In addition to the combustor module, this CoE makes the seal that stays between the combustor module and the turbine module. Giovanni Ferrara, the new leader of the Combustors & Structures centre of excellence, remarked: "We will deliver the first combustor for the LEAP-1A, the version that we'll focus on all year, and will start work on the 1B by the end of 2017. We are working tirelessly to meet this challenge and are savouring the opportunity: investing in new machines and dedicated production cells, using advanced models of lean manufacturing, dividing major volumes of work between all the CoE’s teams, and qualifying each new technological process developed by our engineers."

The contribution of the factories in Southern Italy to the LEAP engine program is truly impressive as can be said in particular of the Frames & Cases centre in Brindisi. In March 2016, we spoke of considerable investment in technology beginning with the construction of the first automated cell for the production of cases for the low-pressure turbine (for the 1A/C and 1B versions) in nickel-based metal superalloy.

The area dedicated to the LEAP programme at the centre in Brindisi has now increased its technological potential, and will continue to do so. Giacomo Visaggio, Manufacturing Engineering Manager for Avio Aero Brindisi, explained: "Two cells (for a total of 12 machine tools) are currently operational, and we are working on the foundations and installation of another two cells, which will be the last for the total of four dedicated lines. The third line will be completed in April and the fourth by November 2017."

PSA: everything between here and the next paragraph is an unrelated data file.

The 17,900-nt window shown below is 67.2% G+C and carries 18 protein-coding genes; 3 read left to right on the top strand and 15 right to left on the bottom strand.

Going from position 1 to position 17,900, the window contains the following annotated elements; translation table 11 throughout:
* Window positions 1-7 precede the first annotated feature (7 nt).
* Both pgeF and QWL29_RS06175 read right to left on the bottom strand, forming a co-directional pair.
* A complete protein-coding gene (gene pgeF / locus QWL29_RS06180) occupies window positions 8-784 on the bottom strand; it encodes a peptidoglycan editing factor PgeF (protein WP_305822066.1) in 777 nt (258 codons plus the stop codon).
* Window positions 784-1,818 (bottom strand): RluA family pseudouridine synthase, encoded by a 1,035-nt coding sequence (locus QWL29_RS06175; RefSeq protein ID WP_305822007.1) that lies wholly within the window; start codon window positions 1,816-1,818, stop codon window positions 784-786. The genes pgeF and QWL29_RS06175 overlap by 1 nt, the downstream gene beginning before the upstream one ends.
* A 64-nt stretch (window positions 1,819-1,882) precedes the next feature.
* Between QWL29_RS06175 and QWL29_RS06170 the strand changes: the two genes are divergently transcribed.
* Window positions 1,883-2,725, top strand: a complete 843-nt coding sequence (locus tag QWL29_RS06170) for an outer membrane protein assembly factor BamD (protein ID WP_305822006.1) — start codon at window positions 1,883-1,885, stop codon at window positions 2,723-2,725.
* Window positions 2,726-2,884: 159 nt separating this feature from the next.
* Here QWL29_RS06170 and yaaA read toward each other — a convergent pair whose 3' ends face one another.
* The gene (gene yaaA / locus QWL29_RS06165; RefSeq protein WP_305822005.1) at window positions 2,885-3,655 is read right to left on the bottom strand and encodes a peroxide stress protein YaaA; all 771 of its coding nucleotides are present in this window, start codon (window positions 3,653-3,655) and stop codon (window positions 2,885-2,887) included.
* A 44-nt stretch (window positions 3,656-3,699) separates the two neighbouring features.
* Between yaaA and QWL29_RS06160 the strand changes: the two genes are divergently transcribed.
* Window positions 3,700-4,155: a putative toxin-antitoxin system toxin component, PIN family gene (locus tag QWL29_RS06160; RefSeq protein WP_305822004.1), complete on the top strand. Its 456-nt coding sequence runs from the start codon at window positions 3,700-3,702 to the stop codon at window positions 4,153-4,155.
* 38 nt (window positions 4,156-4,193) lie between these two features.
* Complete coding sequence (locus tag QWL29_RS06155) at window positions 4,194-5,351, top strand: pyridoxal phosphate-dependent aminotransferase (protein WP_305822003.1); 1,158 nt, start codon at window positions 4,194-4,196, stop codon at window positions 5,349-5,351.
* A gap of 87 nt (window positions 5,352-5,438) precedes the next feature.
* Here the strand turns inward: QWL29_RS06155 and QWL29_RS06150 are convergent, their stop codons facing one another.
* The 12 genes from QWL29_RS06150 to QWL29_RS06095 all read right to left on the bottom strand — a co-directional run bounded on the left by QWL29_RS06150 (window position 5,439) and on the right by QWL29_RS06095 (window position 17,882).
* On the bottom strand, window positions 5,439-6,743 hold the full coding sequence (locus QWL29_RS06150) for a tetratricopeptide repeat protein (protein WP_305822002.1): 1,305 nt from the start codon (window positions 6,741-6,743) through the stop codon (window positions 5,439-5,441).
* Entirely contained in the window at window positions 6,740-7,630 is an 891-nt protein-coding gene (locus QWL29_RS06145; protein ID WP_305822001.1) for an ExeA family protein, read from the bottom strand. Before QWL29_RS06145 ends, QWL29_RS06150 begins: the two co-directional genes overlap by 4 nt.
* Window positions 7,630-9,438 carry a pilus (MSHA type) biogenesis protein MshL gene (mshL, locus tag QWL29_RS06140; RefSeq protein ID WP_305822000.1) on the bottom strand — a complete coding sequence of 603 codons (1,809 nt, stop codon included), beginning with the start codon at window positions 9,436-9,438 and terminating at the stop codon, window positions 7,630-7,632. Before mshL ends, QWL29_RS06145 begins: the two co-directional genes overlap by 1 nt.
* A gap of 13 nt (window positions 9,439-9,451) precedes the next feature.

The LEAP cells are cutting-edge technology, able to communicate with the line supervisor software and the hardware via a Wi-Fi connection, and ensure a high level of precision and repeatability in the interest of exceptional quality. In addition, the team is working to enable supervisor software to talk with the Predix cloud platform, moving closer toward a Brilliant Factory.

Damiano Mazzotta, the Frames & Cases Leader for Avio Aero, said: "By the end of last year we had delivered 136 cases for the LEAP-1A/-1C and 56 cases for the LEAP 1B, with a line of balance for both of 0. In 2016, the first-time yield (the number of good units produced divided by the number of total units produced in a certain time) was 87% for the -1A/-1C and 92% for the 1B. And to think that we have only just begun! The year 2017 will present us with an incredible challenge: we are looking at 600 cases, almost three times the number of LEAP cases produced in 2016."

Finally, at the headquarters in Rivalta di Torino we produce discs for the fifth stage of the 1A/C version of the low-pressure turbine (LPT) (which has a total of 7 stages) as well as for the fifth stage of the LEAP-1B version (with 5 stages). We also produce the rotor and stator seals for all three versions. Federico Bosio, a Manufacturing Engineer at the facility in Rivalta, told us: "The rotor seals are for the HPT (installed between the two stages of the high-pressure turbine, HPT) and help reduce load losses. The other three stator seals (one for the -1A/-1C version and two for the -1B) serve the same purpose and are fitted between the high and low-pressure turbines, forming bearing points."

Record numbers of LEAP parts are also being produced at the facility in Rivalta (which has taken part in several outstanding product launches). Ezio Dadone, the Senior Manufacturing Manager, said: "The LEAP engine involves some very challenging target volumes and costs, and the highest volumes per PN we've ever had to handle. We have invested up to 15 million euro in dedicated cells for this job."